Government is gridlocked. Parliament is struggling to find common ground. Business is beset by the risks. And people are getting anxious and angry.

The public rightly expected Britain to leave the EU on 29 March. But the Government have failed over two years to negotiate a good enough Brexit deal to win public or Parliamentary support. While most of us want to see a rapid resolution to this deadlock, any Brexit agreement will be the basis of our relationship with Europe for a generation which is why so few MPs are prepared to wave through Theresa May’s bad Brexit deal.

Instead, it is now 10 days to the new Brexit date – 12 April – set by the EU after Theresa May last week failed for a third time to get Commons agreement to the Government’s Withdrawal Agreement.  34 Tory MPs, and all 10 DUP MPs as the Conservative’s formal Government partners, voted down the deal.

The Prime Minister pulled the Commons vote on her deal in December because she knew it faced rejection. But since then, in more than three months, nothing has changed – not one word in the 600-plus pages of the Withdrawal Agreement or the 26 pages of the Political Declaration. At no stage over the last two years has the Prime Minister tried to build a consensus or been willing to shift the terms of the Brexit agreement, for instance to include a permanent customs union as Labour has argued for months.

This is why the Government have failed the country on Brexit; and why Parliament – led by Labour – now has to try to help find a way through this Conservative-created crisis.

Labour has tried to persuade the Government that there is a basis for a better Brexit deal – with a customs union as the starting point – which could be agreed with the EU and could command cross-party support. This would better reflect the many in the country who have concerns about us cutting ties completely with the EU. The Commons votes yesterday show there would be a substantial majority for a Brexit with a continuing close trading relationship with Europe – if the Government would support it.

Last week when the Commons held a series of votes to try to establish a clear indication of the scale of support for a range of proposals, I:

  • Backed the consistent approach Labour has taken to a better Brexit deal
  • Supported a customs union, which goes a long way to deal with the need for continued barrier-free trade and the risk of border controls in Northern Ireland
  • Supported a proposal to put a Government Brexit deal to a public referendum for confirmation, as one option that could be needed to break the deadlock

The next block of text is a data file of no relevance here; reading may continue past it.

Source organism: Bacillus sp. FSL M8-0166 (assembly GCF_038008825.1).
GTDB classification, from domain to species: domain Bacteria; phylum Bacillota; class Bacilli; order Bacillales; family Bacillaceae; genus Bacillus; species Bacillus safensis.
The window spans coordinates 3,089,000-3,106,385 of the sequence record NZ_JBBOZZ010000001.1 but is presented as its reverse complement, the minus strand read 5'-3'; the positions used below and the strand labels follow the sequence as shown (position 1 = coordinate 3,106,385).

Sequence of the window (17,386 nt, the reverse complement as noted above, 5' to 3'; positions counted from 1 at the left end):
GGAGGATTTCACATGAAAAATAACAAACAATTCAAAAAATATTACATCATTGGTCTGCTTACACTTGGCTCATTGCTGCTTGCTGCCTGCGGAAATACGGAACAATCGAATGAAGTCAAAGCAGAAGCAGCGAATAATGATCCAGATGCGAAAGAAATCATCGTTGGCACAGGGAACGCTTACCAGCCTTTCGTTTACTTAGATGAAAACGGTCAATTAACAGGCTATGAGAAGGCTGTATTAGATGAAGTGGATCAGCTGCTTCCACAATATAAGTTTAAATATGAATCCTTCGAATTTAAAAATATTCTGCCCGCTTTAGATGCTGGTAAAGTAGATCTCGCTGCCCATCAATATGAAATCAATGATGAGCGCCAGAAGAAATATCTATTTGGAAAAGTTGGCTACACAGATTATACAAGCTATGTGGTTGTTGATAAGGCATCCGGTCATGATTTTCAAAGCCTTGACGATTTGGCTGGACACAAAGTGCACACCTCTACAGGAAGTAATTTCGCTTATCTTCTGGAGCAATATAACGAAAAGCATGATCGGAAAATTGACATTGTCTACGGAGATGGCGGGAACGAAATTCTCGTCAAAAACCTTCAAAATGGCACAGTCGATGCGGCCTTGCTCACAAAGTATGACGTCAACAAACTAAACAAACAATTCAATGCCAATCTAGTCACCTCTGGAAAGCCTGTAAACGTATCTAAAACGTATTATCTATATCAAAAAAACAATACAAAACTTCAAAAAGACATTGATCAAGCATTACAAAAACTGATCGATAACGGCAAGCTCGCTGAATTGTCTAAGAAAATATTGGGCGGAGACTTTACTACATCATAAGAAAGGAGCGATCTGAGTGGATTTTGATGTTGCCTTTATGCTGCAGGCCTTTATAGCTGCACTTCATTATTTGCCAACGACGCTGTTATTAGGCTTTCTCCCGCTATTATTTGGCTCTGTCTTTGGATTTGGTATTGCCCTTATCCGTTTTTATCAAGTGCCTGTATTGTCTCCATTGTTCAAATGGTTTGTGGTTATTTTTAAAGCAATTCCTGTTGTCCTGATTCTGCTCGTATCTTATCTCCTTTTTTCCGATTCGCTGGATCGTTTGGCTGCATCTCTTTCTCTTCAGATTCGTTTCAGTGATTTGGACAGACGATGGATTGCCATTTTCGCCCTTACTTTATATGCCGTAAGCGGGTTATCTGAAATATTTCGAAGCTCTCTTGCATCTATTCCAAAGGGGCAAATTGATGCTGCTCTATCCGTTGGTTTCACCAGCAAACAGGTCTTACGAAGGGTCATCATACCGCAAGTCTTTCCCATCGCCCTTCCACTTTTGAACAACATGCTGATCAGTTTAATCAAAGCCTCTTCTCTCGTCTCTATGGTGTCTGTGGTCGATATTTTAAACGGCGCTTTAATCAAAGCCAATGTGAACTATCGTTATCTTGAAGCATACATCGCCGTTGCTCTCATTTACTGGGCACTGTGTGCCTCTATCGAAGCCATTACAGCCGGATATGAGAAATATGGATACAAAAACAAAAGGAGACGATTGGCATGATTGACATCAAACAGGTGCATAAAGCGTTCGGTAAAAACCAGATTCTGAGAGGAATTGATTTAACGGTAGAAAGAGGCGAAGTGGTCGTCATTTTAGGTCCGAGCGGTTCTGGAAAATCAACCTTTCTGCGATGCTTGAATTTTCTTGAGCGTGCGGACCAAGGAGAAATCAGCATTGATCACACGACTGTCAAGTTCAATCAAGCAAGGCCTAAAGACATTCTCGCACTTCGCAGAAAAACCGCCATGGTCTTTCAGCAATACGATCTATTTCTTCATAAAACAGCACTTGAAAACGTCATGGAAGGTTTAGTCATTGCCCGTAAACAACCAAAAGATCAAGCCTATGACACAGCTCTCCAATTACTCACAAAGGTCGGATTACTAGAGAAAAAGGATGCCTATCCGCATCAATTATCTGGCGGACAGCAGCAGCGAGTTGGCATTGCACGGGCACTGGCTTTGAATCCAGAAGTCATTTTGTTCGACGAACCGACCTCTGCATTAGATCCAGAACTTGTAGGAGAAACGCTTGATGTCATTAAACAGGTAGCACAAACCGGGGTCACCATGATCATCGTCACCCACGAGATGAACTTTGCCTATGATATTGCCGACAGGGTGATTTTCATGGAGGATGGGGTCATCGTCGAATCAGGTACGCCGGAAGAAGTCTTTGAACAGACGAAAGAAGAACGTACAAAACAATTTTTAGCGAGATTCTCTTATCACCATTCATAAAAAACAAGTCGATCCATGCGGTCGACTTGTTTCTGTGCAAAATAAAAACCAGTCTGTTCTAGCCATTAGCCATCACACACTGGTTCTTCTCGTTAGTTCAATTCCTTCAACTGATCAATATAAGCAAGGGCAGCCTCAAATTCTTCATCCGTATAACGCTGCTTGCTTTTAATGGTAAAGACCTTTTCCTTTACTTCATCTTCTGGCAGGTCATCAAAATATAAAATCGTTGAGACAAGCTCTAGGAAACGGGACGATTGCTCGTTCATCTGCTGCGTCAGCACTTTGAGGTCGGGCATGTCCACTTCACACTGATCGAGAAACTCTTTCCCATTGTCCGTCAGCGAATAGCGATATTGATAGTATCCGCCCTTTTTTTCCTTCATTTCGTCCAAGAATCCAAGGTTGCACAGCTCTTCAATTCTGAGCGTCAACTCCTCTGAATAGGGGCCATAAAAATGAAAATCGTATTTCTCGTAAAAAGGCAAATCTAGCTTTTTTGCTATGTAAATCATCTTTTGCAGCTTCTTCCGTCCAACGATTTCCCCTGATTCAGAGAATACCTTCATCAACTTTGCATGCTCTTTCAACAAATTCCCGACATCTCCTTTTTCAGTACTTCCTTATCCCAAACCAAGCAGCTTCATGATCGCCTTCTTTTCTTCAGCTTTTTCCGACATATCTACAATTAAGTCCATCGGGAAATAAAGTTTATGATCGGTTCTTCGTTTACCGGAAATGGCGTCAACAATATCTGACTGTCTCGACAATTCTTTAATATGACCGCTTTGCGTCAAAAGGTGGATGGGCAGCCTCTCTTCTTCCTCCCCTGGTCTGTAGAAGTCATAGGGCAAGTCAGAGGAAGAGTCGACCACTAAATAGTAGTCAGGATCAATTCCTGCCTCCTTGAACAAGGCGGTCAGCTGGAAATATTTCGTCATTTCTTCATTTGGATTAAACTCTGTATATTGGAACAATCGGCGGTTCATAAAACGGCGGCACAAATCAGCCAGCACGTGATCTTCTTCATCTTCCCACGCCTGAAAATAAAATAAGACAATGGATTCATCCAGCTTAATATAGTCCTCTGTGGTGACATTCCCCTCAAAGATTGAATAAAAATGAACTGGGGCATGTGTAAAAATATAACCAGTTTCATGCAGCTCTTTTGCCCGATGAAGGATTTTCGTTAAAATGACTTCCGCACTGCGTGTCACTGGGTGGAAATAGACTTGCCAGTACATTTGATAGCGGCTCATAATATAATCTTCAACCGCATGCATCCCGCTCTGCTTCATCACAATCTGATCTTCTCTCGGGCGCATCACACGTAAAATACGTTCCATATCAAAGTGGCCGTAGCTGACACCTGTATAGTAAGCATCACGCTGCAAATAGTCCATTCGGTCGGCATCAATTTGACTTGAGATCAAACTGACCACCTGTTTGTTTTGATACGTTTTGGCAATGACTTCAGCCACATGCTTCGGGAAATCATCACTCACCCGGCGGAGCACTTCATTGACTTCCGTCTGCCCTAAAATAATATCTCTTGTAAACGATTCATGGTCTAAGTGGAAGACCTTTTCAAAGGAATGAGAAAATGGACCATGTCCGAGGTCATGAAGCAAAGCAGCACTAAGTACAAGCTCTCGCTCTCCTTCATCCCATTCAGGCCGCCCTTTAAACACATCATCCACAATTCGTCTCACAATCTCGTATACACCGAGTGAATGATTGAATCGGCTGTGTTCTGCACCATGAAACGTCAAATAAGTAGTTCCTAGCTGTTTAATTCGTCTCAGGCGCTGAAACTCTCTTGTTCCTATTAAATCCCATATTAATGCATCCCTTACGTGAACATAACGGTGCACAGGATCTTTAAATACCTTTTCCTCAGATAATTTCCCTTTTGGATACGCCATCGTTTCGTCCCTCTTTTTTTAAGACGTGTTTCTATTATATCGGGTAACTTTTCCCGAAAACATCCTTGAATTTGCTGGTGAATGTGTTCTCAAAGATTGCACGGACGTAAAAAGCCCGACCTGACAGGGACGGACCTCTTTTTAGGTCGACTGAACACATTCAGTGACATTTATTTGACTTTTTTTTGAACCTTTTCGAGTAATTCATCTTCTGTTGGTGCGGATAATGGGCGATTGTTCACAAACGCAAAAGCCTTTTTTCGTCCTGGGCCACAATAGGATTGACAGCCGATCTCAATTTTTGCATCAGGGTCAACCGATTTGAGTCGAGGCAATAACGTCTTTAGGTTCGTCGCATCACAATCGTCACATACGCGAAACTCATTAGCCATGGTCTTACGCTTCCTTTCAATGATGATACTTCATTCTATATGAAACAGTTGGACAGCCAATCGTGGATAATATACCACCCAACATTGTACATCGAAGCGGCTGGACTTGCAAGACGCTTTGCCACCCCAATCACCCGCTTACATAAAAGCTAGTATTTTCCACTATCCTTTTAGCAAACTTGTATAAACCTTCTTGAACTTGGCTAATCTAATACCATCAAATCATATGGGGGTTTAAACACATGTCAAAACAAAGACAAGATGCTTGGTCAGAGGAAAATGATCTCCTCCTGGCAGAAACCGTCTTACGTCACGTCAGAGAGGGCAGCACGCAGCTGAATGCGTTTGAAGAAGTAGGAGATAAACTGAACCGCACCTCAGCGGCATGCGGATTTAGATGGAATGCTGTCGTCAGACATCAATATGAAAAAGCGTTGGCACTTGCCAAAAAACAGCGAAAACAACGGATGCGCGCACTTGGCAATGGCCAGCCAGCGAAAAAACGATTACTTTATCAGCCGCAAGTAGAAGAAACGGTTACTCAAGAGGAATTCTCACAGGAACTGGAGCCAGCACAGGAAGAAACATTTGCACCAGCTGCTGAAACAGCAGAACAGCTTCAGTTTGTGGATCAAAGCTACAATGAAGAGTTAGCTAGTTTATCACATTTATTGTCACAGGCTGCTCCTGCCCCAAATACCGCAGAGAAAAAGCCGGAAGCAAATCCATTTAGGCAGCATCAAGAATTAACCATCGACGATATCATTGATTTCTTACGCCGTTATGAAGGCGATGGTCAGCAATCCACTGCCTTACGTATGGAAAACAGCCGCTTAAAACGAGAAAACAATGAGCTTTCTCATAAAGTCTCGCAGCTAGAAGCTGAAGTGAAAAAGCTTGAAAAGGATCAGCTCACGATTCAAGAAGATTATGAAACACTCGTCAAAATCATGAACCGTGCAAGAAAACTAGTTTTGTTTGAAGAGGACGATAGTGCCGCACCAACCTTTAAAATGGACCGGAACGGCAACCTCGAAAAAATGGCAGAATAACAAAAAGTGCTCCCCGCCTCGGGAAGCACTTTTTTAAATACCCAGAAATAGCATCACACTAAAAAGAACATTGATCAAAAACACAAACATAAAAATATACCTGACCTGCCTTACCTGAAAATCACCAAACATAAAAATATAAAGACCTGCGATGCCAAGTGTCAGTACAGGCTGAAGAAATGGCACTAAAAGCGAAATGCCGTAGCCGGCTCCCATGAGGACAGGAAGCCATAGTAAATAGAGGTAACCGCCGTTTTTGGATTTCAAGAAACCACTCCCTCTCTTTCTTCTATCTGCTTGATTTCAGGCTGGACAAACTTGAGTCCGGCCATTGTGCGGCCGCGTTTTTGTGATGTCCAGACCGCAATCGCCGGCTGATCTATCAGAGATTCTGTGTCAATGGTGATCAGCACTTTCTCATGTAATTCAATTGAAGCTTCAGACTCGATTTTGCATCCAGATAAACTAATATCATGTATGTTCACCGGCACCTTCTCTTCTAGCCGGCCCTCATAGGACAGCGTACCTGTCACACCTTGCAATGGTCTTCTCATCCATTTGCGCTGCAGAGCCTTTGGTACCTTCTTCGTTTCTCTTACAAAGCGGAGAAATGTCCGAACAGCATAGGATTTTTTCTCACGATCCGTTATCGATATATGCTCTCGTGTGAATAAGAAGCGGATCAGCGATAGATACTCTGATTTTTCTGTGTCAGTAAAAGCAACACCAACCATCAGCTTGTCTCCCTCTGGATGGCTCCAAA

• Refused to back a plan to give up on Brexit by ‘revoking’ the whole negotiation process.

Then, last Friday, the Prime Minister tried to separate her Withdrawal Agreement from the Political Declaration (which sets out the framework for our future relationship with the EU). In other words, she was asking Parliament to approve the terms for Britain to leave the EU with no idea where we will end up – the ultimate ‘blind Brexit’. Having twice rejected the combination deal as falling well short of what Britain needs to safeguard jobs, rights and standards we were now being asked as MPs to give the Government a completely blank cheque and free hand for future negotiations over Britain’s permanent trade, security, immigration, healthcare, customs and other relations with the EU. With almost all other Labour MPs – and with MPs of every other Party – I voted down this Government move.

Last night the Commons had another go at mapping out the areas on which there could be majority cross-party support for Brexit, as an alternative to the Government’s three-times rejected deal. As Labour MPs, we took a flexible approach to these votes and were willing in these circumstances to support proposals which reflect aspects of our Labour Brexit plan. I therefore supported separate plans for a customs union, continued single market membership and a confirmation public referendum.

This was a pragmatic attempt by Parliament to try to find common ground, which was undermined by Conservative MPs who overwhelmingly voted against all proposals. The plan for a customs union drew most support but even then, only 1 in 8 Tory MPs (37 in total) were able to show a willingness to take steps to break the Brexit gridlock.

In the face of the Government’s failure, Tory MPs are now more interested in the race to replace Theresa May as Party leader than getting a good Brexit deal done for the country. They are too divided, dysfunctional and distracted to do the job of Government. They are failing on Brexit and failing on all the other problems that people know and notice every day – NHS, housing, schools, welfare benefits, decent wages and living standards.

At any other time in our country’s history, when a Government can’t get its business through Parliament and a Prime Minister can’t get support from their own Ministers, then the public would have the chance to pass judgement on the Government and the Parliament in a General Election.

While the Conservatives cling to power, Labour will continue to lead the efforts in Parliament to try to find a way through the mess Theresa May has made of the Brexit negotiations, but in the end a General Election may become the only way of breaking this Brexit impasse. And people certainly deserve the opportunity to elect a fresh Parliament and a new Government.

With best wishes